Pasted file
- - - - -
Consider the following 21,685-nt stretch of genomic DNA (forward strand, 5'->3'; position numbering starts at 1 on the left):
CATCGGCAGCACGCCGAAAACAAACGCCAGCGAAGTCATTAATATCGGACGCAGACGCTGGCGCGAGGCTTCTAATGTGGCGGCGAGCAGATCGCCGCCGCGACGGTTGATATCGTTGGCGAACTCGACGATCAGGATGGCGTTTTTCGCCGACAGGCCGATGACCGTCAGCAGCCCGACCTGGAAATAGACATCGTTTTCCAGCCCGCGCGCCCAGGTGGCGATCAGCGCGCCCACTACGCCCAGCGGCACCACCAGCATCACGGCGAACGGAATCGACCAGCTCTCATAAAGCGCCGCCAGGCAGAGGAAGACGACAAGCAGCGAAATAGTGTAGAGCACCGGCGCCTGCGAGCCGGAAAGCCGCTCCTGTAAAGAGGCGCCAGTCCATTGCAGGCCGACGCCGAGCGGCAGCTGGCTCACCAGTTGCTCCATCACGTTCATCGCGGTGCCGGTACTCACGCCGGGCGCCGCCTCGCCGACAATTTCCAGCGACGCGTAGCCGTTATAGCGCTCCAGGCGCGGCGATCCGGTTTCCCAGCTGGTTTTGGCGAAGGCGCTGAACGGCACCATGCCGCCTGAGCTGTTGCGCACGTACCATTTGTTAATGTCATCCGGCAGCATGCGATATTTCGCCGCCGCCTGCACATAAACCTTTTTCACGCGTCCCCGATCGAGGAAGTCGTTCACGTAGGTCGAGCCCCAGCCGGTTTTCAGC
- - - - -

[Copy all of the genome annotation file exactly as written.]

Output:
Consider the following 21,685-nt stretch of genomic DNA (forward strand, 5'->3'; position numbering starts at 1 on the left):
CATCGGCAGCACGCCGAAAACAAACGCCAGCGAAGTCATTAATATCGGACGCAGACGCTGGCGCGAGGCTTCTAATGTGGCGGCGAGCAGATCGCCGCCGCGACGGTTGATATCGTTGGCGAACTCGACGATCAGGATGGCGTTTTTCGCCGACAGGCCGATGACCGTCAGCAGCCCGACCTGGAAATAGACATCGTTTTCCAGCCCGCGCGCCCAGGTGGCGATCAGCGCGCCCACTACGCCCAGCGGCACCACCAGCATCACGGCGAACGGAATCGACCAGCTCTCATAAAGCGCCGCCAGGCAGAGGAAGACGACAAGCAGCGAAATAGTGTAGAGCACCGGCGCCTGCGAGCCGGAAAGCCGCTCCTGTAAAGAGGCGCCAGTCCATTGCAGGCCGACGCCGAGCGGCAGCTGGCTCACCAGTTGCTCCATCACGTTCATCGCGGTGCCGGTACTCACGCCGGGCGCCGCCTCGCCGACAATTTCCAGCGACGCGTAGCCGTTATAGCGCTCCAGGCGCGGCGATCCGGTTTCCCAGCTGGTTTTGGCGAAGGCGCTGAACGGCACCATGCCGCCTGAGCTGTTGCGCACGTACCATTTGTTAATGTCATCCGGCAGCATGCGATATTTCGCCGCCGCCTGCACATAAACCTTTTTCACGCGTCCCCGATCGAGGAAGTCGTTCACGTAGGTCGAGCCCCAGCCGGTTTTCAGC